Kaplan said that Santorum would now need to emphasize his economic and foreign policy messages if he wanted to win Jewish support.

“In terms of social issues, he has strong views, but he needs to also get out what he does for people,” Kaplan said.

During his two terms in the Senate, from 1995 to 2006, Santorum had a positive working relationship with Jewish communal groups in his state, earmarking federal funding for projects they supported, among them the naturally occurring retirement communities, or NORCs, pioneered by the Jewish federations system.

“His office was great in terms of helping to find money for projects,” said Robin Schatz, director of government affairs at the Jewish Federation of Greater Philadelphia.

It’s a past that other candidates have now turned against him, with earmarks — derided as “pork” — decidedly unpopular among conservatives. Texas Gov. Rick Perry has run anti-Santorum ads that repeat, on a loop, Santorum’s defense of earmarks.

Both The Washington Post and The New York Times last week ran front-page stories chronicling Santorum’s profitable post-Senate ties with groups that benefited from his earmarks while he was in Congress.

Schatz, however, said that in her experience Santorum went by the book on appropriations. “You really had to jump through hoops” to get funding for a project, she said. “He did due diligence. You had to prove it was a project worthy of federal funding.”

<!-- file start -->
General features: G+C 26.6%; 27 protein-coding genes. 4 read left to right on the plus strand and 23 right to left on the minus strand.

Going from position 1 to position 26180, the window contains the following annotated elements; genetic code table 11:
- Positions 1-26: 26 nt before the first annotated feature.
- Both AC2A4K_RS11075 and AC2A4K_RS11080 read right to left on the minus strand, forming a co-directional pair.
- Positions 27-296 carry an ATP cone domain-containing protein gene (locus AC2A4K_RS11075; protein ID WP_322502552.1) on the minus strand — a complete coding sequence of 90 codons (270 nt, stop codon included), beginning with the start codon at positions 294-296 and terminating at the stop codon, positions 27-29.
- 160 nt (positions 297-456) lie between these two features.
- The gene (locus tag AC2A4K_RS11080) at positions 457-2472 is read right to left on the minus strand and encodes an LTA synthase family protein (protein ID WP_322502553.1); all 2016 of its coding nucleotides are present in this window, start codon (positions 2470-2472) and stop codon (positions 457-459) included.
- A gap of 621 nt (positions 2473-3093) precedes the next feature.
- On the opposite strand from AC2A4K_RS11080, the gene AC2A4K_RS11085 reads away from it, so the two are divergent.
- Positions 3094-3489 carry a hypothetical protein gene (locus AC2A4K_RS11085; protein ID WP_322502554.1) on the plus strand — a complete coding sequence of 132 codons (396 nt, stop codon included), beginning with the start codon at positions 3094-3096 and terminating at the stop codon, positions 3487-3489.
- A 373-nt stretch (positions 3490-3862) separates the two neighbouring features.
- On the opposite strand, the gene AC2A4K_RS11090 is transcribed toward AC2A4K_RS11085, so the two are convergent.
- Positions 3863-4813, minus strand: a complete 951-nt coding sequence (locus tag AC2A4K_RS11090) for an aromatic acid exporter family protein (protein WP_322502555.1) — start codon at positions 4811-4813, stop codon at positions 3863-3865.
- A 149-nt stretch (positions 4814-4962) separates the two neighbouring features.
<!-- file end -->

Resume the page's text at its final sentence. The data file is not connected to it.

Santorum was attentive to the Jewish community — and not just in election years. He convened town hall meetings in Jewish community centers on issues such as health care.

“He was very accessible,” Schatz said. “He had a great sense of humor.”

She recalled that even when he encountered angry Jewish critics of his social policies, he responded with grace and did not lose his temper.

Santorum’s rhetoric on such issues, however, also can be polarizing. In a 2003 interview, when asked whether gay people should refrain from having sex, he responded by defending the constitutionality of anti-sodomy laws, arguing that “if the Supreme Court says that you have the right to consensual sex within your home, then you have the right to bigamy, you have the right to polygamy, you have the right to incest, you have the right to adultery.”

While Santorum’s penchant for hard-edged talk on social issues often has defined his public image, supporters point to a softer side.

A devout Roman Catholic — albeit one who belonged to the historically Jewish fraternity Tau Epsilon Phi when he was an undergraduate at Penn State — Santorum and his wife, Karen, are the parents of seven children.

On the campaign trail he has moved audiences discussing the loss of an eighth child, Gabriel, who was born premature in 1996 and survived only two hours, and the family’s round-the-clock care for Isabella, his youngest at 3, who was born with Trisomy 18, a disorder that kills most of its victims in their first year of life.

Kaplan said he would work to showcase Santorum’s compassion for the needy. He noted Santorum’s role in shaping President George W. Bush’s massive expansion of funding for AIDS victims in Africa.

“People think Santorum isn’t someone who could be helping those people out, but he was,” he said.